PNoy draws flak over neglect of ‘Yolanda’ survivors
SCORING the government’s “criminal neglect, corruption and exploitation of typhoon victims,” a youth group labeled the Aquino administration a “disaster government” as the nation marked the second anniversary of one of the biggest disasters to strike the country.
“It has been two years now after Yolanda, but the people are suffering from the bigger disaster that is the Aquino government,” Anakbayan chairperson Vencer Crisostomo said as he and other activists lit candles to remember the estimated 7,000 people killed by the typhoon that hit Luzon on Nov. 8, 2013.
“Instead of helping the victims, the government pocketed the funds allotted for the victims and paved the way for private contractors and big businesses to profit from the misery of our kababayan,” Crisostomo said, noting that the official death toll 6,340 with 1,061 others still missing.
“The continuing neglect for the welfare of victims of Yolanda shows the heartlessness of the Aquino ‘tuwid na daan [straight path]’ government,” he said, noting that the government allowed aid donations to sit idle in trust accounts while disaster victims begged for assistance.
The Commission on Audit discovered at least P382 million in local and foreign cash donations for the victims kept idle and locked in the Department of Social Welfare and Development’s bank accounts while P923 million were kept idle in the bank accounts of the Office of Civil Defense.
Recently, the government admitted that funds for Yolanda victims have been kept idle in bank accounts and have yet to be released like the P18-billion “emergency shelter assistance” funds.
“The failed Yolanda rehabilitation, aimed to benefit big business and corrupt bureaucrats, is proof of the failure of the [Asia-Pacific Economic Cooperation]-type model of ‘disaster management’ and ‘disaster resiliency.’ Is this what they are set to adopt for the region?” he asked.
“Biktima na nga, binibiktima pa ulit. Hindi na nga tinulungan, ginagamit pa [Victims are being victimized again. They got no help and yet they are being used],” Crisostomo said, stressing that Aquino and [then Interior Secretary Mar] Roxas “should be jailed for their crimes.”
Senatorial candidate and Leyte Rep. Ferdinand Martin Romualdez, whose district includes the regional center of Tacloban City which was flattened by Yolanda, urged that the Aquino administration immediately release more than P1 billion in disaster funds that have not been released.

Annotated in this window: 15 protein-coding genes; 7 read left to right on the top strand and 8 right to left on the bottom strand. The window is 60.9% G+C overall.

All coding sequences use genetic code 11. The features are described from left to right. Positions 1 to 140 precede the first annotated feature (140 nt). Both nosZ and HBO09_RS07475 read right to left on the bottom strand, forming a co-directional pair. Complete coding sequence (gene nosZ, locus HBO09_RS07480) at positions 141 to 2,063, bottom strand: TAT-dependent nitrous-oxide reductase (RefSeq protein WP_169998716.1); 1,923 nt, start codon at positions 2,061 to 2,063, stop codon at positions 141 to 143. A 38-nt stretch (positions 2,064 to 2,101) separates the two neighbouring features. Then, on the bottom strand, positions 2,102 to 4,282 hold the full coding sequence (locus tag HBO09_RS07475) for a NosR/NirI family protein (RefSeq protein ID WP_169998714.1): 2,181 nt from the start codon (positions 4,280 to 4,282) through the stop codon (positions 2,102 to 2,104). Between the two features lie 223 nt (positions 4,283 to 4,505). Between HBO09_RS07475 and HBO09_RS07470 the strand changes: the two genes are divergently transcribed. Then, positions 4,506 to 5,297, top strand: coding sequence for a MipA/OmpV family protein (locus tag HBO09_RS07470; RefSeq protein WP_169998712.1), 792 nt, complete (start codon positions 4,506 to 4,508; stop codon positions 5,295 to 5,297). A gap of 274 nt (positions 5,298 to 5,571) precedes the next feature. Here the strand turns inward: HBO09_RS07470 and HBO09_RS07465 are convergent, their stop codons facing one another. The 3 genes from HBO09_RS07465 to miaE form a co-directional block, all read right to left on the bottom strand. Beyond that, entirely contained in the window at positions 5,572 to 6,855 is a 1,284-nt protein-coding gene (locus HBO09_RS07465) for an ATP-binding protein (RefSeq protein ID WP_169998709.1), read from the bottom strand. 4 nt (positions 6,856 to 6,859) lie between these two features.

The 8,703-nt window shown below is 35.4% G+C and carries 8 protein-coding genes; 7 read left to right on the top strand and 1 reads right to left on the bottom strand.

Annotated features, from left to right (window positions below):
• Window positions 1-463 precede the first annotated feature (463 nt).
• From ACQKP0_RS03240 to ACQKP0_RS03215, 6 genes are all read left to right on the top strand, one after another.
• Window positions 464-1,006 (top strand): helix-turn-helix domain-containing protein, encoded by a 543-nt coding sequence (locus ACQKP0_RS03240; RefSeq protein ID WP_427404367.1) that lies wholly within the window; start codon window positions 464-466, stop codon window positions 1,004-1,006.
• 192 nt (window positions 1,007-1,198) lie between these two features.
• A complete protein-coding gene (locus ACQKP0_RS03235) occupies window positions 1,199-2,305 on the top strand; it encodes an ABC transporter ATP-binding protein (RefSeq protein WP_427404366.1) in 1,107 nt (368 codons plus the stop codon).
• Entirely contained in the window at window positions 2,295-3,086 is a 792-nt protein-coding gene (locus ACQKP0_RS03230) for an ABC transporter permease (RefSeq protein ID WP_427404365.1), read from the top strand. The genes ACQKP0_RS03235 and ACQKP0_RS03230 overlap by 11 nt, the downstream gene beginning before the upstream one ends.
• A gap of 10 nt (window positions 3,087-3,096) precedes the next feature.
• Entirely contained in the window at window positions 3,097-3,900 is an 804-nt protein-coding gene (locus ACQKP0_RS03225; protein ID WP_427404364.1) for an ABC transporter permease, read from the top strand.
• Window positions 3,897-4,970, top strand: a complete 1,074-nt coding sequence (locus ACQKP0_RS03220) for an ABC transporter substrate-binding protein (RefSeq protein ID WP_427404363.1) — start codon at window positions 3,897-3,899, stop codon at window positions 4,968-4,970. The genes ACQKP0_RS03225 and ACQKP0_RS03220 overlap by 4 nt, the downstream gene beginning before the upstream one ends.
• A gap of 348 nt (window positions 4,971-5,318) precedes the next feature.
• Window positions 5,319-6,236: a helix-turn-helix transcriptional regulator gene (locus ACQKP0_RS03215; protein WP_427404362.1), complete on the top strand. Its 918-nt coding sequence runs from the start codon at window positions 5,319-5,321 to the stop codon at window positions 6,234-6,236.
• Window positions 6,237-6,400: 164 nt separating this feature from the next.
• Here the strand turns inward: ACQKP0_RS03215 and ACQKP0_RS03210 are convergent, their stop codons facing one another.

He said the unused disaster fund amounted to P1.308 billion as of December 2014 and it can still go a long way to ease the suffering of people who had already been victimized by Yolanda.
It is unacceptable that the OCD, a calamity agency of the Department of National Defense, could give the “lousy excuse” that it could not release funds for victims because they cannot comply with requirements.
“Common sense dictates that people are in dire need of these calamity funds, therefore the OCD should do away with its stringent requirements,” Romualdez said.
“I propose to overhaul the present system to address the inefficiencies by making the process keep it short and simple as malasakit [compassion] to the calamity victims,” Romualdez, a lawyer and president of the Philippine Constitution Association, added.
Romualdez, head of the House Independent Bloc, had earlier lamented the CoA finding that OCD had a “very low” utilization of calamity funds which include P384.95 million in foreign and local donations and P923 million in quick relief funds, or a total of P1.308 billion, as of December 2014.
“By its nature and character, calamity funds need not stay long in bank accounts to earn interest because these are for emergency purposes. We should remove the obstacles so that genuine help will reach the victims of calamity as soon as possible,” Romualdez said.
Even government projects that managed to get off the ground are being questioned by the very people the projects are supposed to help.
More than 1,000 Yolanda survivors held a prayer rally at the Deparment of Public Works and Highways in Tacloban City on Friday to question the P7.9-billion tide embankment project in the city because it will again displace more than 14,000 families.
“We joined the prayer rally to voice our concern on the tide embankment. We were not consulted about the project, we were just told that our houses will be affected by the tide embankment which means we have to go,” said Nestor Deveyra, 57-year-old vendor of local rice cakes.
“But DPWH representatives cannot even tell us where we should transfer. We have been asking our mayor to provide in-city resettlement. Our jobs are here and my children, two in college and one in high school, are all studying in Tacloban.
“If they move us away from Tacloban, it will be impossible for me to find job and I fear that my children will stop schooling. I don’t want that to happen,” Deveyra said.
Some 30 poor people together with Urban Poor Associates and Catholic priest Robert Reyes met with DPWH Eastern Visayas regional director Rolando Asis to discuss the tide embankment.
Denis Murphy, UPA executive director, said, “the government must listen to the people and must ensure that the people are part of the decision making that concerns their welfare.”
“Technology has limits. We do not solve problems through quick-fix technologies. We have to befriend, respect and defend nature. The government is rushing programs that may be short-sighted,” said Reyes, the UPA spiritual adviser.
“We will be needing more time, than building embankments, because people now are on a defensive mode to protect us from nature. That is why we need scientists, who are not corporate in nature. Scientists who are genuinely pro-nature and pro-people,” Reyes added.